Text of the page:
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Government blocks $13bn Chinese bid for national gas pipelines

By James Mitchell
3 minute read

The Australian government has prevented a consortium led by Hong Kong-based CK Group from snapping up natural gas and energy assets.

Treasurer Josh Frydenberg announced this week that the $13 billion takeover bid for APA Group by the CK Asset Holdings consortium would be contrary to the national interest.

“I have formed this view on the basis that it would result in a single foreign company group having sole ownership and control over Australia’s most significant gas transmission business,” Mr Frydenberg said.

“I thank CK Group for the way they have engaged constructively, both before and since my preliminary decision.”


The Treasurer said his decision is not an adverse reflection on CK Group or the individual companies.

“CK Group companies are already a substantial investor in Australia’s gas and electricity sectors and a significant provider of infrastructure services that millions of Australians rely upon. The Australian government welcomes CK Group’s investments in Australia and its broader contribution to the Australian economy,” he said.

“The government remains committed to welcoming foreign investment into Australia. Foreign investment helps support jobs and rising living standards. The foreign investment framework facilitates such investment while giving assurance to the Australian community that the investment is being made in a way that does not compromise Australia’s national interest.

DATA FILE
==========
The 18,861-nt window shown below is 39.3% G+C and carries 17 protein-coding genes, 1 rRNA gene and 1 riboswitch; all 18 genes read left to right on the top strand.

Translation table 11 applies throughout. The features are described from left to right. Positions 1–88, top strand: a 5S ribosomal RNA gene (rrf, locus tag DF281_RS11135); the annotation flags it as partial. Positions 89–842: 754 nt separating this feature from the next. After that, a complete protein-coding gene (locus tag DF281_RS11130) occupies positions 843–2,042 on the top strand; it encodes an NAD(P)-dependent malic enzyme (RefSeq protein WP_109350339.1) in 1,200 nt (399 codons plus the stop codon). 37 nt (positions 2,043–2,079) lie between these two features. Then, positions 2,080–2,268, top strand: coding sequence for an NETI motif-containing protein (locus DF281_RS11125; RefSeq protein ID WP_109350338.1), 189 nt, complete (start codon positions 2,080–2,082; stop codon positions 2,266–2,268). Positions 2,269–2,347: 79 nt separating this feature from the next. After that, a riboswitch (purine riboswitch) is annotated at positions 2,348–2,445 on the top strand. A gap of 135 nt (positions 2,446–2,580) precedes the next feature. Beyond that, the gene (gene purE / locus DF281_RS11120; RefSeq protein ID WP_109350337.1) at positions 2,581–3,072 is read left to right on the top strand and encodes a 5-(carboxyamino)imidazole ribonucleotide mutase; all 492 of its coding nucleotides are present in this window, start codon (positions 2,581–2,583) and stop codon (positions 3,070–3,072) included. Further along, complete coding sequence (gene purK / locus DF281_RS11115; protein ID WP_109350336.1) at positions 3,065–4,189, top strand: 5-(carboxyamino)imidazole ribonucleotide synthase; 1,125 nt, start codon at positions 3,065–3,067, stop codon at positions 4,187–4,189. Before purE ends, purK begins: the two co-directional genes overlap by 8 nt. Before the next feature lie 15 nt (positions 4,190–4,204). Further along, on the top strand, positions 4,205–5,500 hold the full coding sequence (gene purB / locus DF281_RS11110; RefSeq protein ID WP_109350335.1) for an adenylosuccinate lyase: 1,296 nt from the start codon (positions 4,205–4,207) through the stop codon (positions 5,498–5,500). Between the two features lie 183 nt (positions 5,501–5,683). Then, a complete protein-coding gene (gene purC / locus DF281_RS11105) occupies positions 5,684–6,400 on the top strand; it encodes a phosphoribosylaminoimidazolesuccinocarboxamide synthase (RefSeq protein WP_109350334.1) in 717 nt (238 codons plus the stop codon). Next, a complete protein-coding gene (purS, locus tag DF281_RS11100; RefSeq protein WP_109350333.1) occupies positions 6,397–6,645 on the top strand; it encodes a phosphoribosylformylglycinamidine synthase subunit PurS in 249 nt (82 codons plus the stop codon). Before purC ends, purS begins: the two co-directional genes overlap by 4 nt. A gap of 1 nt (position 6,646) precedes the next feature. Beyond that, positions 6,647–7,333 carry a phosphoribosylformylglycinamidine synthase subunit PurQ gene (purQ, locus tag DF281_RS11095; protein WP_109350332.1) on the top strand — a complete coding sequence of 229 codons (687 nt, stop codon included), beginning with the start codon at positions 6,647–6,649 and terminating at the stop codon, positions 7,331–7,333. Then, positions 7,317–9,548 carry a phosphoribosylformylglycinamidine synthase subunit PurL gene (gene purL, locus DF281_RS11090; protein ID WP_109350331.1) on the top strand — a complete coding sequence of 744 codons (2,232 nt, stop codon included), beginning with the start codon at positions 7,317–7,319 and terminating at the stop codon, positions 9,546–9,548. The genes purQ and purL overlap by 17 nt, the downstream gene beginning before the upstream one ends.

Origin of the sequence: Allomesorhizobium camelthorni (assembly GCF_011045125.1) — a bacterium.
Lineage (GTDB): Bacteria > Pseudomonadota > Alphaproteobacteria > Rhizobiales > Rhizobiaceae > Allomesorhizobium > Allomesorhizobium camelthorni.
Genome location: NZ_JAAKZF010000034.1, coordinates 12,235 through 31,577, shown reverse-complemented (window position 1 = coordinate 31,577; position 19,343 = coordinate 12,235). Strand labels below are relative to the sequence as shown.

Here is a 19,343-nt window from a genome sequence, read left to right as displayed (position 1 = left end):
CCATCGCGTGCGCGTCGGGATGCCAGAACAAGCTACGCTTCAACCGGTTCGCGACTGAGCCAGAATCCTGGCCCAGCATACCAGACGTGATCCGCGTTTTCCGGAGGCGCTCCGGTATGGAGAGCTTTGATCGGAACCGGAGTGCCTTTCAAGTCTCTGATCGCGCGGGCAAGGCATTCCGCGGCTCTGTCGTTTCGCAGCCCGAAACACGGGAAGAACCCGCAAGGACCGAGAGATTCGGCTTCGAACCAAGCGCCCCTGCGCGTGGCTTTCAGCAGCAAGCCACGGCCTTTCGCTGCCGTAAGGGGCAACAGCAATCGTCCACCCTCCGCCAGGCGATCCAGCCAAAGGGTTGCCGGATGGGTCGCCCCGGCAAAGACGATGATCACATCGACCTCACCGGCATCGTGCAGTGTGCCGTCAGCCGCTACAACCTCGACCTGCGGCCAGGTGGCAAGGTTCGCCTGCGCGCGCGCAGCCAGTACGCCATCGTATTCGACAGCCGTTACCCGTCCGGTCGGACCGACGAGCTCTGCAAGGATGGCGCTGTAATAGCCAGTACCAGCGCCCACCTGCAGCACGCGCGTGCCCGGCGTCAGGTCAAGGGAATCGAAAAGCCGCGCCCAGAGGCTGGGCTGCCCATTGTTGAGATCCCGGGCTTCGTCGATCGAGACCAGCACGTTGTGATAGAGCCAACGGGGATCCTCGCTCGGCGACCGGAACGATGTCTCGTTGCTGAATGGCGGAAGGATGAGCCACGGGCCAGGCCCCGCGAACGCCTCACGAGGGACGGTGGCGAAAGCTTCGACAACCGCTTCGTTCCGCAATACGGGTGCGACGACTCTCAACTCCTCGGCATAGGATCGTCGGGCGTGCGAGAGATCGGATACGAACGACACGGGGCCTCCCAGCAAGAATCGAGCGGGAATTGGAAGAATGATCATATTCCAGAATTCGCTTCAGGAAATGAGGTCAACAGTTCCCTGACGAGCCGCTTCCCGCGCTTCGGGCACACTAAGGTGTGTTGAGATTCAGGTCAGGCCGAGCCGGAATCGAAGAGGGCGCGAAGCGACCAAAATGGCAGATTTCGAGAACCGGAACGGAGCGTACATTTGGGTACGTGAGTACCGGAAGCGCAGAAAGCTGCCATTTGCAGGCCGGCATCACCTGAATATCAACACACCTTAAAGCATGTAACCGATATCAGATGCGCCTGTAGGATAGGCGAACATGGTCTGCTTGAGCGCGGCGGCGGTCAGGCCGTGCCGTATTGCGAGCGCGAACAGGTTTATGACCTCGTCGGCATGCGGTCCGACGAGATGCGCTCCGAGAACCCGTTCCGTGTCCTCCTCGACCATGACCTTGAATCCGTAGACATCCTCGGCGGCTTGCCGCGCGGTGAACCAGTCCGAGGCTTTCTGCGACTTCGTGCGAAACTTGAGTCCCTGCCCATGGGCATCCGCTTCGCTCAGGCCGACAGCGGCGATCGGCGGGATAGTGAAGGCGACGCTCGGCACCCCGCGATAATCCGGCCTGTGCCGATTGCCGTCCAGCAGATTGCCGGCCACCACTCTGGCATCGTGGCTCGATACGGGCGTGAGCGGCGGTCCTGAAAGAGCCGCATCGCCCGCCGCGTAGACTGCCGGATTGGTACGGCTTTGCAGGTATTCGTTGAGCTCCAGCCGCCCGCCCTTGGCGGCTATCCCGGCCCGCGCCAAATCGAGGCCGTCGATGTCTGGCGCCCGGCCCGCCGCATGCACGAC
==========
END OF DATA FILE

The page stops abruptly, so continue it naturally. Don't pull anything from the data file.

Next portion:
“We continue to welcome any foreign investment that is not considered contrary to our national interest. As Treasurer I consider each foreign investment proposal on its merits.”

The official rejection by the Australian government comes after the deal was reviewed by the ACCC and FIRB earlier this month.

In a 7 November statement, the Treasurer said the concentration of foreign ownership was not a question considered by the ACCC’s assessment. The FIRB was unable to reach a unanimous recommendation, expressing its concerns about aggregation and the national interest implications of such a dominant foreign player in the gas and electricity sectors over the longer term.

“The APA Group is a unique company, widely held among investors with significant Australian ownership and management,” Mr Frydenberg said.

“It is by far the largest gas transmission system owner in Australia.”

APA owns approximately 15,000 kilometres of pipelines representing 56 per cent of Australia’s gas pipeline transmission system, including 74 per cent of NSW and Victorian pipelines and 64 per cent in the Northern Territory. It also supplies gas for part of all mainland capital cities’ consumption, gas-fired electricity generation assets and liquefied natural gas exports.